8. Lucian, The Lover of Lies, 31, 30 (2nd cent. CE - 2nd cent. CE)

9. Pausanias, Description of Greece, 6.6.7-6.6.11 (2nd cent. CE - 2nd cent. CE)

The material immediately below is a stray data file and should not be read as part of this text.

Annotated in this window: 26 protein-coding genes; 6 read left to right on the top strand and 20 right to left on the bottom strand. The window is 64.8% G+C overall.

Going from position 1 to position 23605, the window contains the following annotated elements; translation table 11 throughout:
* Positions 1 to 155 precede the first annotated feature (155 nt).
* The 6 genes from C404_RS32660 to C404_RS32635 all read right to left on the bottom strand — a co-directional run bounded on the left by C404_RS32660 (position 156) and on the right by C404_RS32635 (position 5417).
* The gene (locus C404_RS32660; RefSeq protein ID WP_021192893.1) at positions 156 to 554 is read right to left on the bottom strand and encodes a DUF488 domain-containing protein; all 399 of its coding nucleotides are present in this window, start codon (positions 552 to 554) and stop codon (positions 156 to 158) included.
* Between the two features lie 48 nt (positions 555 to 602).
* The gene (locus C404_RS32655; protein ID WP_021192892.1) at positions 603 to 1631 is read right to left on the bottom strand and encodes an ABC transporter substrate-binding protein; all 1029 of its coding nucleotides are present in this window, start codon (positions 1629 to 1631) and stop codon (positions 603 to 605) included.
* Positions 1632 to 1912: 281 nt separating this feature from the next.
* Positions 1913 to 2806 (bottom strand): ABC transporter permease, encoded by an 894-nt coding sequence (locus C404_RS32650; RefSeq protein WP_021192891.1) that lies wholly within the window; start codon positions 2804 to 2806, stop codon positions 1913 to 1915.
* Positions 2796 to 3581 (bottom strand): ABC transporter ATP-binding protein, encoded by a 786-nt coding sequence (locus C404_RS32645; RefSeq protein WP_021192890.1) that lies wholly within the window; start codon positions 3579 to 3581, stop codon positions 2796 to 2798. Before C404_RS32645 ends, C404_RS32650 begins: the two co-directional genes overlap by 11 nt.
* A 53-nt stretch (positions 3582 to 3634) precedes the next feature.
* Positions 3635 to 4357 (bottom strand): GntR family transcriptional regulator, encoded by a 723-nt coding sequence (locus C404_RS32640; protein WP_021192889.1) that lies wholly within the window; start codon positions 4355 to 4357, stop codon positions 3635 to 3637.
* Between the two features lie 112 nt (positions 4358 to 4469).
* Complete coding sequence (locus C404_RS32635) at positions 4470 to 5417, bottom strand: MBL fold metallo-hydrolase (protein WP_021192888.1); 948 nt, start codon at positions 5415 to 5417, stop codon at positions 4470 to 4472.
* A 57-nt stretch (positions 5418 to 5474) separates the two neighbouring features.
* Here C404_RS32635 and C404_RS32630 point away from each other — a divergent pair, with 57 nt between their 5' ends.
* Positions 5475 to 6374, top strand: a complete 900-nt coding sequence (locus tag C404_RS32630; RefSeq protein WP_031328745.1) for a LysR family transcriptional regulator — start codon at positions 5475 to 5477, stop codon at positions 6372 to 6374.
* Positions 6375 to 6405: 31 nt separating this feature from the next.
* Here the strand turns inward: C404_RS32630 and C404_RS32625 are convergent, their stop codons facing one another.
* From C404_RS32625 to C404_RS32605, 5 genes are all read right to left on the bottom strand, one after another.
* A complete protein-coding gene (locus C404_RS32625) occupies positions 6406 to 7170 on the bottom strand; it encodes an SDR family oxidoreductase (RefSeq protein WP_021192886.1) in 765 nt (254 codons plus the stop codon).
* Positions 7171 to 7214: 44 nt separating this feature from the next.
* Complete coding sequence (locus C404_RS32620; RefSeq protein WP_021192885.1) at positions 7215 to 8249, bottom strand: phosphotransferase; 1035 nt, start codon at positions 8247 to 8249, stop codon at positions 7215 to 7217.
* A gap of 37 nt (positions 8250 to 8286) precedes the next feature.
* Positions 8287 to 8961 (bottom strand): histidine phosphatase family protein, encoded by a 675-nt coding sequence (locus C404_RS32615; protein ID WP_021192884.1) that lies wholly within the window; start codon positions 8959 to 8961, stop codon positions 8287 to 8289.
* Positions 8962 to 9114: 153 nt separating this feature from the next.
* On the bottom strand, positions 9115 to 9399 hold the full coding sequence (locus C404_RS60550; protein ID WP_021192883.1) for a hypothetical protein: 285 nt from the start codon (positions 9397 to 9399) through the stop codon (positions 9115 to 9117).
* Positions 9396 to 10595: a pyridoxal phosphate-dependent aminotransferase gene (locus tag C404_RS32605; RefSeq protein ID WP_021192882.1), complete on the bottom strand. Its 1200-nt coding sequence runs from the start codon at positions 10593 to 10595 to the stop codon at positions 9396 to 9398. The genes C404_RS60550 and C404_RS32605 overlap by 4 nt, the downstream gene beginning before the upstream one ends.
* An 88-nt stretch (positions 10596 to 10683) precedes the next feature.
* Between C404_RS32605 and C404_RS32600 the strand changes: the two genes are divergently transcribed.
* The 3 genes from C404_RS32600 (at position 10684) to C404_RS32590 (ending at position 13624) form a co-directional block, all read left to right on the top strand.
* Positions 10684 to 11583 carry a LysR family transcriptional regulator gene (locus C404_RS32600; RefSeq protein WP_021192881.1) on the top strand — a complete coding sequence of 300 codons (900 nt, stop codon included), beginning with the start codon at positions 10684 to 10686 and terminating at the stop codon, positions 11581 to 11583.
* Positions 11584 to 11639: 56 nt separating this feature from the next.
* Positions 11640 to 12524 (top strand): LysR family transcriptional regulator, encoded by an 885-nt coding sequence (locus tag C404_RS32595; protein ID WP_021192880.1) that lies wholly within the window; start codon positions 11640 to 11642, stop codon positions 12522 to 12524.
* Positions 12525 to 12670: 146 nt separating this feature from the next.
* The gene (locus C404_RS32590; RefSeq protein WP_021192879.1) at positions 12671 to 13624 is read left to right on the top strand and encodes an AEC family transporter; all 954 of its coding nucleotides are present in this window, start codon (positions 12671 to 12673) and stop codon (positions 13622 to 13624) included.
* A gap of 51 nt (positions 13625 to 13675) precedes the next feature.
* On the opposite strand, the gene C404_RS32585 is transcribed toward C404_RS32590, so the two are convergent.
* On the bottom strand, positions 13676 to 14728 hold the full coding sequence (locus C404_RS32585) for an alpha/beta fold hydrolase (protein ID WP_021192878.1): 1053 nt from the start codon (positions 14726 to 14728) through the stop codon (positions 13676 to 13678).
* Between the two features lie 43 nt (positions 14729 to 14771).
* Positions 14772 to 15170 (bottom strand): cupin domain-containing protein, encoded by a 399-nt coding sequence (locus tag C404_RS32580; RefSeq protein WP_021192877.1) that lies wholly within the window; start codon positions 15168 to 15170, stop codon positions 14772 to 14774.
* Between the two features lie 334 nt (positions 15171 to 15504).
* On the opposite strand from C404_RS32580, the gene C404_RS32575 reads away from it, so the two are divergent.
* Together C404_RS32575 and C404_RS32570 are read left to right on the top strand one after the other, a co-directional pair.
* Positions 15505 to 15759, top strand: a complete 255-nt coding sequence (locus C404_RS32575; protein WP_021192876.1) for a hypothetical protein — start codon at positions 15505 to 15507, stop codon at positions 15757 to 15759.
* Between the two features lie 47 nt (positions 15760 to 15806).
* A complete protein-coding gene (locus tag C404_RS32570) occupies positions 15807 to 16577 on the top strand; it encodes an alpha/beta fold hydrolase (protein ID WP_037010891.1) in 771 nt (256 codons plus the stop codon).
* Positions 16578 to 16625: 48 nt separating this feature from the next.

6.6.7. On his return to Italy Euthymus fought against the Hero, the story about whom is as follows. Odysseus, so they say, in his wanderings after the capture of Troy was carried down by gales to various cities of Italy and Sicily, and among them he came with his ships to Temesa. Here one of his sailors got drunk and violated a maiden, for which offence he was stoned to death by the natives. 6.6.8. Now Odysseus, it is said, cared nothing about his loss and sailed away. But the ghost of the stoned man never ceased killing without distinction the people of Temesa, attacking both old and young, until, when the inhabitants had resolved to flee from Italy for good, the Pythian priestess forbad them to leave Temesa, and ordered them to propitiate the Hero, setting him a sanctuary apart and building a temple, and to give him every year as wife the fairest maiden in Temesa. 6.6.9. So they performed the commands of the god and suffered no more terrors from the ghost. But Euthymus happened to come to Temesa just at the time when the ghost was being propitiated in the usual way; learning what was going on he had a strong desire to enter the temple, and not only to enter it but also to look at the maiden. When he saw her he first felt pity and afterwards love for her. The girl swore to marry him if he saved her, and so Euthymus with his armour on awaited the onslaught of the ghost. 6.6.10. He won the fight, and the Hero was driven out of the land and disappeared, sinking into the depth of the sea. Euthymus had a distinguished wedding, and the inhabitants were freed from the ghost for ever. I heard another story also about Euthymus, how that he reached extreme old age, and escaping again from death departed from among men in another way. Temesa is still inhabited, as I heard from a man who sailed there as a merchant. 6.6.11. This I heard, and I also saw by chance a picture dealing with the subject. It was a copy of an ancient picture. There were a stripling, Sybaris, a river, Calabrus, and a spring, Lyca. Besides, there were a hero-shrine and the city of Temesa, and in the midst was the ghost that Euthymus cast out. Horribly black in color, and exceedingly dreadful in all his appearance, he had a wolf's skin thrown round him as a garment. The letters on the picture gave his name as Lycas.